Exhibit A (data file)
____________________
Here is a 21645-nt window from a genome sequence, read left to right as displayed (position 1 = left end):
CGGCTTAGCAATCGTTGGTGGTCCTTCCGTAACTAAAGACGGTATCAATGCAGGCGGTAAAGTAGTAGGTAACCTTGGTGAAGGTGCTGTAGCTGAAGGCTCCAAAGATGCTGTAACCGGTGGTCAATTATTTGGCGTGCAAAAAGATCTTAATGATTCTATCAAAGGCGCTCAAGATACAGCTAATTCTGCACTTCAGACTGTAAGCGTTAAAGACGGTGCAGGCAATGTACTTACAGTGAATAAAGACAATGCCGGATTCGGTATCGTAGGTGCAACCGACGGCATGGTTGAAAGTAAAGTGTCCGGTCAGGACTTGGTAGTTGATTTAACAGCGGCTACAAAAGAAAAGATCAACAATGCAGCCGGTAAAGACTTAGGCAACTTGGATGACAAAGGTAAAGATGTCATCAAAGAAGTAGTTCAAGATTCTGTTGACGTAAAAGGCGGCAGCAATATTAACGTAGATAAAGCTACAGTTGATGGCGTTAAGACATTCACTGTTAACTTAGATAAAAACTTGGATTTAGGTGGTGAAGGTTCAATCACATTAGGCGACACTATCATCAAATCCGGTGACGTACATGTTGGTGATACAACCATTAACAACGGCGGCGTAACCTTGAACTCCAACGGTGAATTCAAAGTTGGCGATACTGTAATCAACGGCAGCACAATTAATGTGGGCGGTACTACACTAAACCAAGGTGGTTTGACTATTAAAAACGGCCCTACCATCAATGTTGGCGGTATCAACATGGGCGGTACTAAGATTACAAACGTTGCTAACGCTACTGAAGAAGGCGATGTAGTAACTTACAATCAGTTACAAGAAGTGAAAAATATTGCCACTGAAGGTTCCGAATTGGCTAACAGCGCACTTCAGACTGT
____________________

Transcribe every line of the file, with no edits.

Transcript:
Here is a 21645-nt window from a genome sequence, read left to right as displayed (position 1 = left end):
CGGCTTAGCAATCGTTGGTGGTCCTTCCGTAACTAAAGACGGTATCAATGCAGGCGGTAAAGTAGTAGGTAACCTTGGTGAAGGTGCTGTAGCTGAAGGCTCCAAAGATGCTGTAACCGGTGGTCAATTATTTGGCGTGCAAAAAGATCTTAATGATTCTATCAAAGGCGCTCAAGATACAGCTAATTCTGCACTTCAGACTGTAAGCGTTAAAGACGGTGCAGGCAATGTACTTACAGTGAATAAAGACAATGCCGGATTCGGTATCGTAGGTGCAACCGACGGCATGGTTGAAAGTAAAGTGTCCGGTCAGGACTTGGTAGTTGATTTAACAGCGGCTACAAAAGAAAAGATCAACAATGCAGCCGGTAAAGACTTAGGCAACTTGGATGACAAAGGTAAAGATGTCATCAAAGAAGTAGTTCAAGATTCTGTTGACGTAAAAGGCGGCAGCAATATTAACGTAGATAAAGCTACAGTTGATGGCGTTAAGACATTCACTGTTAACTTAGATAAAAACTTGGATTTAGGTGGTGAAGGTTCAATCACATTAGGCGACACTATCATCAAATCCGGTGACGTACATGTTGGTGATACAACCATTAACAACGGCGGCGTAACCTTGAACTCCAACGGTGAATTCAAAGTTGGCGATACTGTAATCAACGGCAGCACAATTAATGTGGGCGGTACTACACTAAACCAAGGTGGTTTGACTATTAAAAACGGCCCTACCATCAATGTTGGCGGTATCAACATGGGCGGTACTAAGATTACAAACGTTGCTAACGCTACTGAAGAAGGCGATGTAGTAACTTACAATCAGTTACAAGAAGTGAAAAATATTGCCACTGAAGGTTCCGAATTGGCTAACAGCGCACTTCAGACTGT